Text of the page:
William Ridgway (& Co)


Location and period of operation:

William Ridgway & Co





Manufacturer of earthenware the Bell Works, Albion Street and Church Works, Hanley, Stoke-upon-Trent, England


  • The brothers John Ridgway and William Ridgway were in partnership at the Cauldon Works from 1814-30. 

  • In 1830 the two brothers inherited the Bell Works from their uncle George, John kept the Cauldon Works and William moved to the Bell works.

  • The Church Works were owned by Joseph Mayer who, in about 1832, rented part of the works to William Ridgway.

  • William Ridgway was Joseph Mayer's cousin. Joseph Mayer had in his employ a 'clever modeller', Leonard James Abington, who was also a chemist, and around 1834 he placed him in partnership, thus making the '& Co' in William Ridgway & Co. 

  • When Joseph Mayer ceased potting in 1832 he then let the majority of his works to W. Ridgway & Co., retained an oven and other parts of the works, 


Formerly: John & William Ridgway [1814-30] 

Concurrently: William Ridgway, Son & Co [1841-48] 

Also see: The Ridgway family of potters




William Ridgway transfer plate in the Euphrates pattern

W. Ridgway

Euphrates is the pattern name 

marks without '& Co' indicates a date 1830-34

photos courtesy: Ruth Mackinnon  





relief moulded stoneware jug dated  October 1, 1835

published by
October 1, 1835

impressed mark 


The jug is decorated with relief moulded designs and figures, 
which are scenes from the Robert Burns poem about Tam O'Shanter.

similar style jugs were also made by William Ridgway, Son & Co 




jug in light blue stoneware by William Ridgway
with hand painted flowers and gilded accents


raised pad on the base of the jug 


the backstamp is on an applied pad of clay  
the mark displays an urn and anchor in relief along with 
W. Ridgway & Co. impressed along a ribbon banner at the bottom.







William Ridgway & Co plate in the Marmora pattern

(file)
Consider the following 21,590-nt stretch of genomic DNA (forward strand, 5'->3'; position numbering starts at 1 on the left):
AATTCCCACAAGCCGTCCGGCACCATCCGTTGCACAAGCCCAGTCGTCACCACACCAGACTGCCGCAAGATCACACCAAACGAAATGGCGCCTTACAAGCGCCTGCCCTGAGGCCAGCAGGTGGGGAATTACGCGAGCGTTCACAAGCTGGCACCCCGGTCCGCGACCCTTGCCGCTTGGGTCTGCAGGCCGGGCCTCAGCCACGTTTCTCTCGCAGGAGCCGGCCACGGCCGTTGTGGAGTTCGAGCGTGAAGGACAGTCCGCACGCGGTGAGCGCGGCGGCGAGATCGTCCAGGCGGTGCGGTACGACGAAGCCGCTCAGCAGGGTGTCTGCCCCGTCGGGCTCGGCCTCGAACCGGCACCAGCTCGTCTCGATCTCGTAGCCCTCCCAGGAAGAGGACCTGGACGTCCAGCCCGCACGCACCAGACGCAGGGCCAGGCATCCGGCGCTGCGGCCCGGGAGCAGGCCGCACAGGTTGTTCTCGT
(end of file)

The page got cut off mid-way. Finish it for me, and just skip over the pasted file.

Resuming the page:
Marmora, Greece - is a village on the island of Paros, South Aegean
it is famous for it marble quarries

- Wikipedia article

W R & Co

a printed mark with an urn and anchor
MARMORA is the pattern name 

the inclusion of '& Co' indicates 
a date 1834-54




a plate in the Flosculous pattern 

the pattern has several groups of idealised flowers radiating from a central rococo style scroll motif - the edge has four areas of cast-in raised flowers

the Collins Dictionary defines the word flosculous as "lowery; abounding in flowers" 

W R & Co






William Ridgway & Co plate in the Tyrolean pattern

Tyrolean was a series of Alpine scenes with mountains, 
buildings & figures and used on a wide range of wares.

W R & Co




Marks and Initials used on ware for identification:

W. R.


without '& Co' indicates 
a date 1830 - 34

W. R. & Co.


the inclusion of '& Co' indicates 
a date 1834-54


W. Ridgway


these marks without '& Co' indicates a date 1830-34

marks with W.R. & Co were produced in the 1834-1854 period



W. R.

W. R.

A number of patterns and printed marks were reissued at later periods by a subsequent company:- Ridgways at the Bedford Works.  

  • If the mark has the name 'Ridgways' (in the plural) then is is from the later 1879-1920 period. 




W R & Co

a printed mark with an urn and anchor
MARMORA is the pattern name 

the inclusion of '& Co' indicates 
a date 1834-54


The Bell works 
In 1830 the two brothers, John & William Ridgway, 
inherited the Bell Works from their uncle George.
John stayed at the Cauldon Works and William took the Bell Works.

- click for more -


The Church works 

- click for more -



Imported ware - passing off as William Ridgway & Co 


Although marked W R & Co - William Ridgway was not known for making this type of ware 
this a modern day import, probably from China
There was a company called ‘Staffordshire Figure Company Ltd’ who imported this type of ware around the 1990’s


the drawing of the mark on the back is very poor compared with a genuine Ridgway mark, 
the lettering is unclear and the wrong style - also the ‘O’ in ‘& Co’ should be smaller than the other letters, 
early Ridgway ware did not have ‘STAFFORDSHIRE’ in the mark - possibly the ’98’ is for 1998


Questions, comments, contributions? email: Steve Birks